infinitum of any finite extension involving us, whether we grant or deny it, in consequences impossible to be explicated or made in our apprehensions consistent; consequences that carry greater difficulty, and more apparent absurdity, than any thing can follow from the notion of an immaterial knowing substance,
§. 32. Which we are not at all to won- We know der at, since we having but some few super- nothing be.
yond our ficial ideas of things, discovered to us only in jce by the senses from without, or by the file mind, reflecting on what it experiments in itself with
in, have no knowledge beyond that, much less of the internal constitution, and true nature of things, being destitute of faculties to attain it. And therefore experimenting and discovering in ourselves knowledge, and the power of voluntary motion, as certainly as we experiment, or discover in things without us, the cobesion and separation of solid parts, which is the extension and motion of bodies; we have as much reason to be satisfied with our notion of immaterial spirit, as with our notion of body, and the existence of the one as well as the other. For it being no more a contradiction that thinking should exist, separate and independent from solidity, than it is a contradiction that solidity should exist, separate and independent from thinking, they being both but simple ideas, independent one froin another; and having as clear and distinct ideas in us of thinking, as of solidity: 1 know not why we may not as well allow a thinking thing without solidity, i. e. immaterial, to exist, as a solid thing without thinking, i. e. matter, to exist; especially since it is not harder to conceive how thinking should exist without matter, thau how matter should think.. For whensoever we would proceed beyond these simple ideas we have from sensation and reflection, and dive farther into the nature of things, we fall presently into darkness and obscurity, perplexedness and difficulties; and can discover nothing farther but our own blindness and ignorance. But whichever of these complex ideas be clearest, that of body, or immaterial spirit, this is evident, that the simple ideas that make them up are no other than what we have received from sensation or reflection: and so is it of all our other ideas of substances, even of God himself. Idea of God., Wood, cu . 33. For if we examine the idea ne
have of the incomprehensible supreme being, we shall find, that we come by it the same way; and that the complex ideas we have both of God and separate spirits are made up of the simple ideas we receive from reiection: v. g. having, from what we experiment in ourselves, got the ideas of existence and duration; of knowledge and power; of pleasure and happiness; and of several other qualities and powers,
which it is better to have than to be without: when we would frame an idea the most suitable we can to the supreme being, we enlarge every one of these with our idea of infinity; and so putting them together, make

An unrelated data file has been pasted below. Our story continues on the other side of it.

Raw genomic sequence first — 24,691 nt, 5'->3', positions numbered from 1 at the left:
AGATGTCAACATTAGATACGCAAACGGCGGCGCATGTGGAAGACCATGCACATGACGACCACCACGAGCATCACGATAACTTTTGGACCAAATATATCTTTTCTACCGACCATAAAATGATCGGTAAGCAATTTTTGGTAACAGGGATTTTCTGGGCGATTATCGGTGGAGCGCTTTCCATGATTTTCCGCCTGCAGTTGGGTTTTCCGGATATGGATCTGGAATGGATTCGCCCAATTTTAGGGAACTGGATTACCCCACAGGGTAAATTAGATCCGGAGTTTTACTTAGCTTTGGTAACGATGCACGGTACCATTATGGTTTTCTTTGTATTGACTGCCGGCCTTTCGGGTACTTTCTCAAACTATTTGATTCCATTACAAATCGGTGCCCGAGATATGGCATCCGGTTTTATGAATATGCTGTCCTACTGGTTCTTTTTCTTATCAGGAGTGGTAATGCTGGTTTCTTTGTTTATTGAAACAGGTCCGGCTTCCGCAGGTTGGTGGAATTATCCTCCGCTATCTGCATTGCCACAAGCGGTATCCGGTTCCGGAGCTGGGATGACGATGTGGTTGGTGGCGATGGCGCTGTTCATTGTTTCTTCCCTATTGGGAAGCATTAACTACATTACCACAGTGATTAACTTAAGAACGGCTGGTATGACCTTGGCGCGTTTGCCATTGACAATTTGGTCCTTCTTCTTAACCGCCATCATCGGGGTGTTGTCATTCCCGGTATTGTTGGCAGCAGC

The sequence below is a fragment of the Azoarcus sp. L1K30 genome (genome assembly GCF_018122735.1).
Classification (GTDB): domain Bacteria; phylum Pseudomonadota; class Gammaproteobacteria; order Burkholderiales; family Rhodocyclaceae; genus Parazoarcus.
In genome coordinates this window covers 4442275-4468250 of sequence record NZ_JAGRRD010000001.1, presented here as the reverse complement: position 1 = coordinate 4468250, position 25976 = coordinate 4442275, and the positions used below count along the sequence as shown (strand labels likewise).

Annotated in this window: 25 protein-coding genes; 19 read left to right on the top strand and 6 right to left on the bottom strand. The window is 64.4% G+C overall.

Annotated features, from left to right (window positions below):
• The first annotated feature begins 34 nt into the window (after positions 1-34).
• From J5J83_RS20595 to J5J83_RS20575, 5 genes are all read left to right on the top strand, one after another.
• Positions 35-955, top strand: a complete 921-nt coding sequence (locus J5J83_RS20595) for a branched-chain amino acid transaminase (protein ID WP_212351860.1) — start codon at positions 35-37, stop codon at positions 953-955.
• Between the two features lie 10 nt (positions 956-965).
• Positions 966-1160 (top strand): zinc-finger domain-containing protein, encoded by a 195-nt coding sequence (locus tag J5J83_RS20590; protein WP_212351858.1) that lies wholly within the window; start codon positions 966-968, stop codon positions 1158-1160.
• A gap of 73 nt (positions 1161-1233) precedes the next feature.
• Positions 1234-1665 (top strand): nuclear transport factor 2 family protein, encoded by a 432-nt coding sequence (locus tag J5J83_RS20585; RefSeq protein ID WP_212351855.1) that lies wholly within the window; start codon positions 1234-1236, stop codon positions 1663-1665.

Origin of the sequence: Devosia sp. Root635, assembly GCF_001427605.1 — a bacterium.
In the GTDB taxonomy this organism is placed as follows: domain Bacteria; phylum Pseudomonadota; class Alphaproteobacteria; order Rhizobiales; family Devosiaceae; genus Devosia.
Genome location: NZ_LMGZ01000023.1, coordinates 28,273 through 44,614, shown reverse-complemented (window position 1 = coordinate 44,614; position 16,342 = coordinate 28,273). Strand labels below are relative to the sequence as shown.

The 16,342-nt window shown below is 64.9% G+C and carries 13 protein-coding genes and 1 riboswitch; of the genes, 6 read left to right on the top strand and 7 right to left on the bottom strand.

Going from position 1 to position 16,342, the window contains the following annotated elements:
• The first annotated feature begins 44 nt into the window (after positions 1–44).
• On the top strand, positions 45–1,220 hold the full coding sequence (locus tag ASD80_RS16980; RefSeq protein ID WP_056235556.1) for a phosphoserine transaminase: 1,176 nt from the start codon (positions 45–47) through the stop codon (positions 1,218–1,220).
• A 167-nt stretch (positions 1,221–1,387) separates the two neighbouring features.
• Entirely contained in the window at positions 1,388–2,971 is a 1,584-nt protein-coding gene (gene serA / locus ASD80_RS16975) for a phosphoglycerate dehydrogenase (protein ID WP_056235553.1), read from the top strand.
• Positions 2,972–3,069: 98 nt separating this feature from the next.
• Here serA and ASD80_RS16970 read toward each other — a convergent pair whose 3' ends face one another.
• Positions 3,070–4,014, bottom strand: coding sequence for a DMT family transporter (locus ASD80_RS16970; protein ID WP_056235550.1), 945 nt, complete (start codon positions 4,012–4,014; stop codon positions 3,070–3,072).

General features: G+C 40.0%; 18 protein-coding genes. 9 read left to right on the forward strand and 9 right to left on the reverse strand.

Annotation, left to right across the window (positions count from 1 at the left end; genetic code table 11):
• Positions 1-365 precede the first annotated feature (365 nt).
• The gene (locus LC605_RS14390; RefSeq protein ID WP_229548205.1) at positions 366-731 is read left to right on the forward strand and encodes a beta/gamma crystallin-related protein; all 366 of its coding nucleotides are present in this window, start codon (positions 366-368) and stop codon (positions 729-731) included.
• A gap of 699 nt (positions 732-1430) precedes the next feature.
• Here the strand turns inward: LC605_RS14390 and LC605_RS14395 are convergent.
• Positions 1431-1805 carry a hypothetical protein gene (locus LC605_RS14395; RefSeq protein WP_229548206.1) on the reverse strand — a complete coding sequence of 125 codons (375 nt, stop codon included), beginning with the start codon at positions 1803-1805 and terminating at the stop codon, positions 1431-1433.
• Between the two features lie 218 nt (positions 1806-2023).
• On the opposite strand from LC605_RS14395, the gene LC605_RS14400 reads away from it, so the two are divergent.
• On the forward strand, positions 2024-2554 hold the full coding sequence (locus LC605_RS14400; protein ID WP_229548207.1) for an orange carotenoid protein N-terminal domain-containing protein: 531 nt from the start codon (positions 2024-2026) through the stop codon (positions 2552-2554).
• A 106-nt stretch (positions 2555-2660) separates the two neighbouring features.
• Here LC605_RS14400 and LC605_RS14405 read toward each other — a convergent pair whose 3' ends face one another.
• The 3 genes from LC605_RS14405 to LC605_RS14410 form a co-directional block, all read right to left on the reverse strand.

our complex idea of God. For that the mind has such 2017
a power of enlarging some of its ideas, received from sensation and reflection, has been already shown.
$. 34. If I find that I know some few things, and some of them, or all, perhaps imperfectly, I can frame an idea of knowing twice as many; which I can double again, as often as I can add to number; and thus enlarge my idea of knowledge, by extending its comprehension to all things existing, or possible. The same also I can do of knowing them more perfectly; i. e. all their qualities, powers, causes, consequences, and relations, &c. till all be perfectly known that is in them, or can any way relate to them; and thus frame the idea of infinite or boundless knowledge. The saine may also be done of power, till we come to that we call infinite; and also of the duration of existence, without beginning or end; and so frame the idea of an eternal being. The degrees or extent wherein we ascribe existence, power, wisdom, and all other perfections (which we can lrave any ideas of) to that sovercign being which we call God, being all boundless and infinite, we frame the best idea of him our minds are capable of: all which is done, I say, by enlarging those simple ideas we have taken from tlie operations of our own minds, by reflection ; or by our senses, from exterior things, to that vastness to which infinity can 'extend them.
$. 35. For it is infinity, which joined to Idea of God. our ideas of existence, power, knowledge, &c. makes that complex idea, whereby we represent to ourselves, the best we can, the supreme being. For though in his own essence (which certainly we do not know, not knowing the real essence of a pebble, or a fly, or of our own selves) God be simple aud uncompounded ; yet, I think, I may say we have no other idea
of him, but a complex one of existence, knowledge, photos, power, happiness, &c. infinite and eternal: which are